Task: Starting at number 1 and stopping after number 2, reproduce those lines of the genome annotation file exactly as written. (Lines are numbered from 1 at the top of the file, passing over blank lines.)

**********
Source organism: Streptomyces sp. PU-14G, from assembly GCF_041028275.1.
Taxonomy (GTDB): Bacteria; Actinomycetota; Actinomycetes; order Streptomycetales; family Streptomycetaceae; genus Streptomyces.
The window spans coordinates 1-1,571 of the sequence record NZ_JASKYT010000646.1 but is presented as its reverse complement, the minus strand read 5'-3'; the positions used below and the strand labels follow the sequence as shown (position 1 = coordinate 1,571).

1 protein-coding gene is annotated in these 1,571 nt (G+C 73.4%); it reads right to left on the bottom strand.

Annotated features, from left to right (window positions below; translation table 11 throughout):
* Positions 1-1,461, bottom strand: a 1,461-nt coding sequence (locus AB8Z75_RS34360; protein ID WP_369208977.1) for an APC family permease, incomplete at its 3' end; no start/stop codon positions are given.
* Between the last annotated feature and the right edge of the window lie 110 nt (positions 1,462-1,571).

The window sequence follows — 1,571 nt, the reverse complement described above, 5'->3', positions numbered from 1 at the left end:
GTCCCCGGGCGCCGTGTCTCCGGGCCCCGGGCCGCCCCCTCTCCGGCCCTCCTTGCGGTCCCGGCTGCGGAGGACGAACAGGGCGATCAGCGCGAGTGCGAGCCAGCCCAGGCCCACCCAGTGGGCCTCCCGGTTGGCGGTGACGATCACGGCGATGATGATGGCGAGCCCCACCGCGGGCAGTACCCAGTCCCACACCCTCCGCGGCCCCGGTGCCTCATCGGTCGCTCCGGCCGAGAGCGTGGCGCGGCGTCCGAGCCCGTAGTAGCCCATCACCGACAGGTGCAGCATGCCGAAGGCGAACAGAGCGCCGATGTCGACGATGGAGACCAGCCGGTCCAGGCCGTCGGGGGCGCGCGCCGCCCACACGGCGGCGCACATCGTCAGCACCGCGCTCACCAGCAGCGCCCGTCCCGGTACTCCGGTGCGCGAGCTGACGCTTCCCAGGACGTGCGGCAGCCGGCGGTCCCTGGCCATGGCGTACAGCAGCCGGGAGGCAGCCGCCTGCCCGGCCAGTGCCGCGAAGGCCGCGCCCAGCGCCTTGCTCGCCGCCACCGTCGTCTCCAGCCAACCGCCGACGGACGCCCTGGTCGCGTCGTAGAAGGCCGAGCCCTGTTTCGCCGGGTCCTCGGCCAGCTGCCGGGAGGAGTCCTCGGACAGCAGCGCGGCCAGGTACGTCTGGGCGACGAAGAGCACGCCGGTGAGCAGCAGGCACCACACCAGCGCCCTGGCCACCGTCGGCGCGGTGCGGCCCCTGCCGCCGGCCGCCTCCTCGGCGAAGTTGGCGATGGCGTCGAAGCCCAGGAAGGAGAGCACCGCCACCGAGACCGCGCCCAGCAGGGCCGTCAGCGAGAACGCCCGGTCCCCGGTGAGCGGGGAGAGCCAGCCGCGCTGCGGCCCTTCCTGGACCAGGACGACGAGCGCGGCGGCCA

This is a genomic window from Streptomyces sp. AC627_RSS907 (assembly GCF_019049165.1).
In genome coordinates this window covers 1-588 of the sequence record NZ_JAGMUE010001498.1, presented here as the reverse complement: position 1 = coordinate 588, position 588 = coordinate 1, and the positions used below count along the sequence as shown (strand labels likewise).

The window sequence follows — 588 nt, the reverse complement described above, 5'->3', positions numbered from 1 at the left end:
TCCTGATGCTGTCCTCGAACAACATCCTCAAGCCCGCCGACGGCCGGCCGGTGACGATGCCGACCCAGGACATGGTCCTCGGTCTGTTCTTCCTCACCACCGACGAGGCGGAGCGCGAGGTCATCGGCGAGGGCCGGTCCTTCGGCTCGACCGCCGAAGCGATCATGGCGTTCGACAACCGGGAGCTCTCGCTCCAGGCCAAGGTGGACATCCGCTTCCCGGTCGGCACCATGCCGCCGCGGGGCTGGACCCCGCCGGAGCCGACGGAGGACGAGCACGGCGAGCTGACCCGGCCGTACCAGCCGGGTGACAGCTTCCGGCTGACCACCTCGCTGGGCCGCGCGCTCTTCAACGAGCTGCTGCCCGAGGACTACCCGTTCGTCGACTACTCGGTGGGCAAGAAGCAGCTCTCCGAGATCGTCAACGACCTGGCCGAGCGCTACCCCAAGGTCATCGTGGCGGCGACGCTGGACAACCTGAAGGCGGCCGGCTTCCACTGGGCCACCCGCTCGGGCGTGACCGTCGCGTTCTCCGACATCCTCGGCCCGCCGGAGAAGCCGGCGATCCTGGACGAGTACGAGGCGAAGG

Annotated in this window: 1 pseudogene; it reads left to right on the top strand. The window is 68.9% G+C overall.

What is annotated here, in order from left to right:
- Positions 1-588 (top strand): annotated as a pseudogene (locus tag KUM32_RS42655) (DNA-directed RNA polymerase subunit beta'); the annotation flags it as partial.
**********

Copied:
Source organism: Streptomyces sp. PU-14G, from assembly GCF_041028275.1.
Taxonomy (GTDB): Bacteria; Actinomycetota; Actinomycetes; order Streptomycetales; family Streptomycetaceae; genus Streptomyces.